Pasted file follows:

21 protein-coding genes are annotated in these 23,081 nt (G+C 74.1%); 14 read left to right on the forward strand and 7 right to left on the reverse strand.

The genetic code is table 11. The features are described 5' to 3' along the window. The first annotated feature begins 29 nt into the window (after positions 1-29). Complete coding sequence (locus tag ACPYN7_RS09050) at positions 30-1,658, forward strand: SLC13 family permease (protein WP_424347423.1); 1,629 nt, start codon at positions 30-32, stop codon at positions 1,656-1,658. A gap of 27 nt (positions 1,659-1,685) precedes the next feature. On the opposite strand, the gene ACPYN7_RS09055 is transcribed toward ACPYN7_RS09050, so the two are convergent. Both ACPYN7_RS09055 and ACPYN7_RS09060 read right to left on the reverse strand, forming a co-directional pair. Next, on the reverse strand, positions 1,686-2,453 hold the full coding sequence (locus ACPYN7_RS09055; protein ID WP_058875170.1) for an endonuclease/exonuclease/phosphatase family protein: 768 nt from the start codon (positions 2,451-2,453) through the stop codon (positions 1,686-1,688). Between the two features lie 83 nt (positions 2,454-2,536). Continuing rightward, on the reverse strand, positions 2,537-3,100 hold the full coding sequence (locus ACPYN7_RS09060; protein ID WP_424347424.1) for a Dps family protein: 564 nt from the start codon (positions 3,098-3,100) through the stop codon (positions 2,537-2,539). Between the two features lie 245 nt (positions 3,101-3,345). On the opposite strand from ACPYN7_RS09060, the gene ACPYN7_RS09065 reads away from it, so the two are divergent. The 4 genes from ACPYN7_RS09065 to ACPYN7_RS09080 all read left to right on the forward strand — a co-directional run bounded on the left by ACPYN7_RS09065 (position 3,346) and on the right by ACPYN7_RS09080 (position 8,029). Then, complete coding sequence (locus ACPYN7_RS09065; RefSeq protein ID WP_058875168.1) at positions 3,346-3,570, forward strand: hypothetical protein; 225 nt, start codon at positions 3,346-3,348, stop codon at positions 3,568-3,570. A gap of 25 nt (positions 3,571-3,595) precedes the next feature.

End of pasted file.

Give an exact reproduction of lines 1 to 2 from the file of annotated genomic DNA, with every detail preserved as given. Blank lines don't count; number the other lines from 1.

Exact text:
21 protein-coding genes are annotated in these 23,081 nt (G+C 74.1%); 14 read left to right on the forward strand and 7 right to left on the reverse strand.

The genetic code is table 11. The features are described 5' to 3' along the window. The first annotated feature begins 29 nt into the window (after positions 1-29). Complete coding sequence (locus tag ACPYN7_RS09050) at positions 30-1,658, forward strand: SLC13 family permease (protein WP_424347423.1); 1,629 nt, start codon at positions 30-32, stop codon at positions 1,656-1,658. A gap of 27 nt (positions 1,659-1,685) precedes the next feature. On the opposite strand, the gene ACPYN7_RS09055 is transcribed toward ACPYN7_RS09050, so the two are convergent. Both ACPYN7_RS09055 and ACPYN7_RS09060 read right to left on the reverse strand, forming a co-directional pair. Next, on the reverse strand, positions 1,686-2,453 hold the full coding sequence (locus ACPYN7_RS09055; protein ID WP_058875170.1) for an endonuclease/exonuclease/phosphatase family protein: 768 nt from the start codon (positions 2,451-2,453) through the stop codon (positions 1,686-1,688). Between the two features lie 83 nt (positions 2,454-2,536). Continuing rightward, on the reverse strand, positions 2,537-3,100 hold the full coding sequence (locus ACPYN7_RS09060; protein ID WP_424347424.1) for a Dps family protein: 564 nt from the start codon (positions 3,098-3,100) through the stop codon (positions 2,537-2,539). Between the two features lie 245 nt (positions 3,101-3,345). On the opposite strand from ACPYN7_RS09060, the gene ACPYN7_RS09065 reads away from it, so the two are divergent. The 4 genes from ACPYN7_RS09065 to ACPYN7_RS09080 all read left to right on the forward strand — a co-directional run bounded on the left by ACPYN7_RS09065 (position 3,346) and on the right by ACPYN7_RS09080 (position 8,029). Then, complete coding sequence (locus ACPYN7_RS09065; RefSeq protein ID WP_058875168.1) at positions 3,346-3,570, forward strand: hypothetical protein; 225 nt, start codon at positions 3,346-3,348, stop codon at positions 3,568-3,570. A gap of 25 nt (positions 3,571-3,595) precedes the next feature.